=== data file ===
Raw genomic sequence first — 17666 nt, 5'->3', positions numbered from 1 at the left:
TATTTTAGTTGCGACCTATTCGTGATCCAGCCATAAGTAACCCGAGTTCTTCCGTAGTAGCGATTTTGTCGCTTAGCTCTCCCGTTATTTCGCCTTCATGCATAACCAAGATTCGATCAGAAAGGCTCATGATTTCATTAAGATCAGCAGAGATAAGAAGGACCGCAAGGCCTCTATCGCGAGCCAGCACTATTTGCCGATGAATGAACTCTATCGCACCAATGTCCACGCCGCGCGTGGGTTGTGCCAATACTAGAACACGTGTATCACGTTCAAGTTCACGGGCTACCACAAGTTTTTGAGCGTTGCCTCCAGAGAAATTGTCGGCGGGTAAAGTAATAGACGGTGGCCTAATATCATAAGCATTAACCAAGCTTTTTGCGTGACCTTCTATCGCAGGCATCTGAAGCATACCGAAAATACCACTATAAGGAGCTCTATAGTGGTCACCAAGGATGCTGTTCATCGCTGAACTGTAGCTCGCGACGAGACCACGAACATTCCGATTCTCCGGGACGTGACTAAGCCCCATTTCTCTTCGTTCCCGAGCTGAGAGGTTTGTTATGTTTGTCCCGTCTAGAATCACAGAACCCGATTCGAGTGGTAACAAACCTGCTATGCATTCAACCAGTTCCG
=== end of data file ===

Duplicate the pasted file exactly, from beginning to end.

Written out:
Raw genomic sequence first — 17666 nt, 5'->3', positions numbered from 1 at the left:
TATTTTAGTTGCGACCTATTCGTGATCCAGCCATAAGTAACCCGAGTTCTTCCGTAGTAGCGATTTTGTCGCTTAGCTCTCCCGTTATTTCGCCTTCATGCATAACCAAGATTCGATCAGAAAGGCTCATGATTTCATTAAGATCAGCAGAGATAAGAAGGACCGCAAGGCCTCTATCGCGAGCCAGCACTATTTGCCGATGAATGAACTCTATCGCACCAATGTCCACGCCGCGCGTGGGTTGTGCCAATACTAGAACACGTGTATCACGTTCAAGTTCACGGGCTACCACAAGTTTTTGAGCGTTGCCTCCAGAGAAATTGTCGGCGGGTAAAGTAATAGACGGTGGCCTAATATCATAAGCATTAACCAAGCTTTTTGCGTGACCTTCTATCGCAGGCATCTGAAGCATACCGAAAATACCACTATAAGGAGCTCTATAGTGGTCACCAAGGATGCTGTTCATCGCTGAACTGTAGCTCGCGACGAGACCACGAACATTCCGATTCTCCGGGACGTGACTAAGCCCCATTTCTCTTCGTTCCCGAGCTGAGAGGTTTGTTATGTTTGTCCCGTCTAGAATCACAGAACCCGATTCGAGTGGTAACAAACCTGCTATGCATTCAACCAGTTCCG